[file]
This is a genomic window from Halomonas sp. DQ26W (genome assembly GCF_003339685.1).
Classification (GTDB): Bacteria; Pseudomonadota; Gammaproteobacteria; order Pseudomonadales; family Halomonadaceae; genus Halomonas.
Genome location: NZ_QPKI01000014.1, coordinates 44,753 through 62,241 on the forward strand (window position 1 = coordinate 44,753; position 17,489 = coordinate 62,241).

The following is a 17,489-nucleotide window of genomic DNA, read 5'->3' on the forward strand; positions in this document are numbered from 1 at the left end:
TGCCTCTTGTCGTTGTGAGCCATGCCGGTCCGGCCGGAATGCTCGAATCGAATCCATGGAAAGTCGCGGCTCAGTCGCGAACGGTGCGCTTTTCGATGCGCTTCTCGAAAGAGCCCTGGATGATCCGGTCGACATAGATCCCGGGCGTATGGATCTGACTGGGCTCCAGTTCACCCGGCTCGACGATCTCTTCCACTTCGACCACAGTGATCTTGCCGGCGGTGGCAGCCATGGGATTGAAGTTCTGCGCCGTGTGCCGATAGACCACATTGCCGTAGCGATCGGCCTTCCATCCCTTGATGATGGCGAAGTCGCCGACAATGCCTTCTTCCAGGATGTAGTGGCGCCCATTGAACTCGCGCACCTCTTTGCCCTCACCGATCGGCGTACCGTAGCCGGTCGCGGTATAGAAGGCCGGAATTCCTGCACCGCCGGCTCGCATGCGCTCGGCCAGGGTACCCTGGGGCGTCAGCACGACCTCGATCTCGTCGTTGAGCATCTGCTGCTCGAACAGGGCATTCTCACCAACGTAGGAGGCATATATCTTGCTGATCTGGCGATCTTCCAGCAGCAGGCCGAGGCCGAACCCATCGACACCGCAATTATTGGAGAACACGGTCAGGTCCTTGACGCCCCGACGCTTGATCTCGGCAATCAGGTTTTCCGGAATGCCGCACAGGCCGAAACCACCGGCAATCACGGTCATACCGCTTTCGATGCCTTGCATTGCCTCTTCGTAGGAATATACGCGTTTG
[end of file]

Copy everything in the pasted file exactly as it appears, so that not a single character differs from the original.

This is a genomic window from Halomonas sp. DQ26W (genome assembly GCF_003339685.1).
Classification (GTDB): Bacteria; Pseudomonadota; Gammaproteobacteria; order Pseudomonadales; family Halomonadaceae; genus Halomonas.
Genome location: NZ_QPKI01000014.1, coordinates 44,753 through 62,241 on the forward strand (window position 1 = coordinate 44,753; position 17,489 = coordinate 62,241).

The following is a 17,489-nucleotide window of genomic DNA, read 5'->3' on the forward strand; positions in this document are numbered from 1 at the left end:
TGCCTCTTGTCGTTGTGAGCCATGCCGGTCCGGCCGGAATGCTCGAATCGAATCCATGGAAAGTCGCGGCTCAGTCGCGAACGGTGCGCTTTTCGATGCGCTTCTCGAAAGAGCCCTGGATGATCCGGTCGACATAGATCCCGGGCGTATGGATCTGACTGGGCTCCAGTTCACCCGGCTCGACGATCTCTTCCACTTCGACCACAGTGATCTTGCCGGCGGTGGCAGCCATGGGATTGAAGTTCTGCGCCGTGTGCCGATAGACCACATTGCCGTAGCGATCGGCCTTCCATCCCTTGATGATGGCGAAGTCGCCGACAATGCCTTCTTCCAGGATGTAGTGGCGCCCATTGAACTCGCGCACCTCTTTGCCCTCACCGATCGGCGTACCGTAGCCGGTCGCGGTATAGAAGGCCGGAATTCCTGCACCGCCGGCTCGCATGCGCTCGGCCAGGGTACCCTGGGGCGTCAGCACGACCTCGATCTCGTCGTTGAGCATCTGCTGCTCGAACAGGGCATTCTCACCAACGTAGGAGGCATATATCTTGCTGATCTGGCGATCTTCCAGCAGCAGGCCGAGGCCGAACCCATCGACACCGCAATTATTGGAGAACACGGTCAGGTCCTTGACGCCCCGACGCTTGATCTCGGCAATCAGGTTTTCCGGAATGCCGCACAGGCCGAAACCACCGGCAATCACGGTCATACCGCTTTCGATGCCTTGCATTGCCTCTTCGTAGGAATATACGCGTTTG